The FDA Plans To Drastically Reduce The Amount Of Nicotine In Cigarettes

The FDA Plans To Drastically Reduce The Amount Of Nicotine In Cigarettes

The Food and Drug Administration is planning on reducing the amount of nicotine in cigarettes to make them less addictive and essentially save more lives.

Commissioner Scott Gottlieb called the move "an historic first step" to make cigarettes minimally addictive or nonaddictive.

The FDA is accepting public comments on the proposal.

"Tobacco use also costs almost $300 billion a year in direct health care and lost productivity".

The new move could send national smoking rates plummeting, from the current 15 percent of adults who smoke to as low as 1.4 percent.

The FDA first announced in July that it was planning to start a public dialogue about writing such a rule.

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The FDA does not have the power to ban cigarettes or tobacco products, but was given some powers of regulation over them by Congress in 2009.

James Figlar, executive vice president of research and development for R.J. Reynolds Tobacco, said in a statement that he looks forward "to working with FDA on its science-based review of nicotine levels in cigarettes and to build on the opportunity of establishing a regulatory framework that is based on tobacco harm reduction and recognizes the continuum of risk". At this time, however, no specific nicotine limit has been set. Those include: What potential maximum nicotine level would be appropriate?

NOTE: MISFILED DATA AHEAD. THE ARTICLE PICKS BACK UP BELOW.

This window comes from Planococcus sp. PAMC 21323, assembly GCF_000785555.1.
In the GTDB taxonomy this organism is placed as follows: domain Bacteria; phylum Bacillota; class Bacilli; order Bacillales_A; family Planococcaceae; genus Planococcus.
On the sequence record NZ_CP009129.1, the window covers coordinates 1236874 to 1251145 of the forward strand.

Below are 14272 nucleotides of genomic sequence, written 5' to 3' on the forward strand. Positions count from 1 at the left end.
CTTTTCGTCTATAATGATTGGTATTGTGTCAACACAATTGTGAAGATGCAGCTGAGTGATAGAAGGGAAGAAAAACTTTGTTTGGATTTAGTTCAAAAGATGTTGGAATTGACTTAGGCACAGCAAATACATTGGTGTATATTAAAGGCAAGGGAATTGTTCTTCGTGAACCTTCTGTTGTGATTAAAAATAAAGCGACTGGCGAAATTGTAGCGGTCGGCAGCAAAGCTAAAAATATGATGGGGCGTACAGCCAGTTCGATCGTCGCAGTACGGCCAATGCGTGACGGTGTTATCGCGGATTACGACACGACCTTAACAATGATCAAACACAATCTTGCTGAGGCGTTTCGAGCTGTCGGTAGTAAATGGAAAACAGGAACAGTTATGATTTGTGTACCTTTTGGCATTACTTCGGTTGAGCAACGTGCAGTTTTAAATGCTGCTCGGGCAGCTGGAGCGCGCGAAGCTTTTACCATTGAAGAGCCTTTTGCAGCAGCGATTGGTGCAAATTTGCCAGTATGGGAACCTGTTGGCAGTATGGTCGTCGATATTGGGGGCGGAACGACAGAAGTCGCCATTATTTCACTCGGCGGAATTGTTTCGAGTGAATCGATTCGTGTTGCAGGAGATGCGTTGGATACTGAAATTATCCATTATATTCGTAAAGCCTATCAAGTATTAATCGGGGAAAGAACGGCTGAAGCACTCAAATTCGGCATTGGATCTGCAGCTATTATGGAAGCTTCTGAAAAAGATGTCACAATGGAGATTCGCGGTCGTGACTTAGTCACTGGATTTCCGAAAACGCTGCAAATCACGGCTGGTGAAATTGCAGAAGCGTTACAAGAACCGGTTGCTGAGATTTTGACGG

"Tobacco use causes a tremendous toll of death and disease every year and these effects are ultimately the result of addiction to the nicotine contained in combustible cigarettes, leading to repeated exposure to toxicants from such cigarettes", the agency said in the notice.

An analysis evaluating one possible nicotine product standard included in the notice and also being published in the New England Journal of Medicine suggested that if implemented, approximately 5 million more adults may quit smoking after 1 year and 33 million individuals, mainly youth and young adults, would avoid becoming regular smokers by 2100, according to the statement.

An additional wave of rule making will explore the role that premium cigars and flavors, including menthol, play in tobacco use. Kaiser Health News, an editorially independent news service, is a program of the Kaiser Family Foundation, a nonpartisan health care policy research organization unaffiliated with Kaiser Permanente.

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